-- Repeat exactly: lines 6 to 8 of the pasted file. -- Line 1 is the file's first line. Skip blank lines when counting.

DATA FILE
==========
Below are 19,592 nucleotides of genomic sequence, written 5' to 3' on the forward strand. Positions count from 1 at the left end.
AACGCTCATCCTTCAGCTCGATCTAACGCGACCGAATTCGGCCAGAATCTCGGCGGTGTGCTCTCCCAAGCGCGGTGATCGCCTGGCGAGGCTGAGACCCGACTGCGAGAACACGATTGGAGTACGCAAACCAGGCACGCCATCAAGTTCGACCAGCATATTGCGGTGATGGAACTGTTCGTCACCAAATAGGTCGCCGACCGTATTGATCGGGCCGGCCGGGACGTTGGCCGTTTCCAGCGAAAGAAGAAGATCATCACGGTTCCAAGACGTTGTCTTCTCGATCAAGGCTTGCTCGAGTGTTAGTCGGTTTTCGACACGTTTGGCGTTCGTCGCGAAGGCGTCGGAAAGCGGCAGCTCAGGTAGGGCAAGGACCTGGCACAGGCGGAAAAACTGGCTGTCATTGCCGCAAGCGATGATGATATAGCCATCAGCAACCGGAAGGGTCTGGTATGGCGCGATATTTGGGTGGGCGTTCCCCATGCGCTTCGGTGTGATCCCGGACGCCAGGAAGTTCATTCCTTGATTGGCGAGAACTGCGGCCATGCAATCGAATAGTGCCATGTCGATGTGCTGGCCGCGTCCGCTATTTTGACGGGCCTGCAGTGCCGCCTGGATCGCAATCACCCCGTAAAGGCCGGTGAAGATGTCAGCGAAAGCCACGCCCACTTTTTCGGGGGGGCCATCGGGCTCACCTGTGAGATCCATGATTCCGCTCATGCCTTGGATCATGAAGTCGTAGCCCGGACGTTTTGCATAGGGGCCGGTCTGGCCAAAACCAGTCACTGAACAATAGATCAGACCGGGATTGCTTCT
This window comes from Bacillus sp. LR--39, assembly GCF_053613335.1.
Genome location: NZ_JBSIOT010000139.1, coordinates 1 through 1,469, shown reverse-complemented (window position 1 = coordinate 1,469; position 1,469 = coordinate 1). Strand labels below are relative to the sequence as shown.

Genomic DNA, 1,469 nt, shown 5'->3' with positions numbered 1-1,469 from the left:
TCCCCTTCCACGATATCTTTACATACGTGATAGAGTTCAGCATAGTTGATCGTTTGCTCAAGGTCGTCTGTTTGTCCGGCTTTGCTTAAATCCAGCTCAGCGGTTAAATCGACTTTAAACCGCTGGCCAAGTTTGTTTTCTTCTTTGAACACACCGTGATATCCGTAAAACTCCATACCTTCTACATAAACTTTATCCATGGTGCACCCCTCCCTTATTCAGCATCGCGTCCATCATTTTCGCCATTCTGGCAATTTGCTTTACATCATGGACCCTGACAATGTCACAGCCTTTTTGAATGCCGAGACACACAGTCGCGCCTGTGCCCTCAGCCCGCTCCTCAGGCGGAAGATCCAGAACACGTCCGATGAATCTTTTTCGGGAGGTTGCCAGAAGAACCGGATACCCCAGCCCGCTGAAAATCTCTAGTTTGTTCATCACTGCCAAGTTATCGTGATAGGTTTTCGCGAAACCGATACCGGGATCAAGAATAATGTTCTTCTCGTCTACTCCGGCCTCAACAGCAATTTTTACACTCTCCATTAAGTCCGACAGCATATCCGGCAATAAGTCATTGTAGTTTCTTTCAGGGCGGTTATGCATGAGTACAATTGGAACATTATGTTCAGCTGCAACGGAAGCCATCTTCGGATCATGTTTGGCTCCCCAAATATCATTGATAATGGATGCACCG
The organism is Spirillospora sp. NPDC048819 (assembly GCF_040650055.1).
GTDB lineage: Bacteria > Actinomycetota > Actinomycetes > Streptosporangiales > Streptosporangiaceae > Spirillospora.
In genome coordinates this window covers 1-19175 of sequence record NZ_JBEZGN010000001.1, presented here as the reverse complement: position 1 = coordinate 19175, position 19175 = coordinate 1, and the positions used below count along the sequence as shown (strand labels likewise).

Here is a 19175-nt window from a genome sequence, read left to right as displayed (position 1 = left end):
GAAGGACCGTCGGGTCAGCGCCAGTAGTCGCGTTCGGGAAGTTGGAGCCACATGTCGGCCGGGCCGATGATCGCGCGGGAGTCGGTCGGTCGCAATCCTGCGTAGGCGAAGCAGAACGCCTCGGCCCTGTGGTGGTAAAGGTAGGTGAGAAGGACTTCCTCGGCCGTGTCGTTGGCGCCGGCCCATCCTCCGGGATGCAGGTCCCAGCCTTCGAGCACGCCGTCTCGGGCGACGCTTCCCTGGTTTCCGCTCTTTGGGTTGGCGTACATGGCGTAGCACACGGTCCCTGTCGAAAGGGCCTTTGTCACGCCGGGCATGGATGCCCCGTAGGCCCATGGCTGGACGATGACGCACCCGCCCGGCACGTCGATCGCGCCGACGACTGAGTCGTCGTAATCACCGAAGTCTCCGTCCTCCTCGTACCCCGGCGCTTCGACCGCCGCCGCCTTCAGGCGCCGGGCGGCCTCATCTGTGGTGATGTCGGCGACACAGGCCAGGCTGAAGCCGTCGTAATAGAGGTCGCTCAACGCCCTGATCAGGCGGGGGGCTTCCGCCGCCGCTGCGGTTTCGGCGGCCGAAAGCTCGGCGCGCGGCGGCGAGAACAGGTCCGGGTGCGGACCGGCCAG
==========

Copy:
TCCCCTTCCACGATATCTTTACATACGTGATAGAGTTCAGCATAGTTGATCGTTTGCTCAAGGTCGTCTGTTTGTCCGGCTTTGCTTAAATCCAGCTCAGCGGTTAAATCGACTTTAAACCGCTGGCCAAGTTTGTTTTCTTCTTTGAACACACCGTGATATCCGTAAAACTCCATACCTTCTACATAAACTTTATCCATGGTGCACCCCTCCCTTATTCAGCATCGCGTCCATCATTTTCGCCATTCTGGCAATTTGCTTTACATCATGGACCCTGACAATGTCACAGCCTTTTTGAATGCCGAGACACACAGTCGCGCCTGTGCCCTCAGCCCGCTCCTCAGGCGGAAGATCCAGAACACGTCCGATGAATCTTTTTCGGGAGGTTGCCAGAAGAACCGGATACCCCAGCCCGCTGAAAATCTCTAGTTTGTTCATCACTGCCAAGTTATCGTGATAGGTTTTCGCGAAACCGATACCGGGATCAAGAATAATGTTCTTCTCGTCTACTCCGGCCTCAACAGCAATTTTTACACTCTCCATTAAGTCCGACAGCATATCCGGCAATAAGTCATTGTAGTTTCTTTCAGGGCGGTTATGCATGAGTACAATTGGAACATTATGTTCAGCTGCAACGGAAGCCATCTTCGGATCATGTTTGGCTCCCCAAATATCATTGATAATGGATGCACCG
The organism is Spirillospora sp. NPDC048819 (assembly GCF_040650055.1).
GTDB lineage: Bacteria > Actinomycetota > Actinomycetes > Streptosporangiales > Streptosporangiaceae > Spirillospora.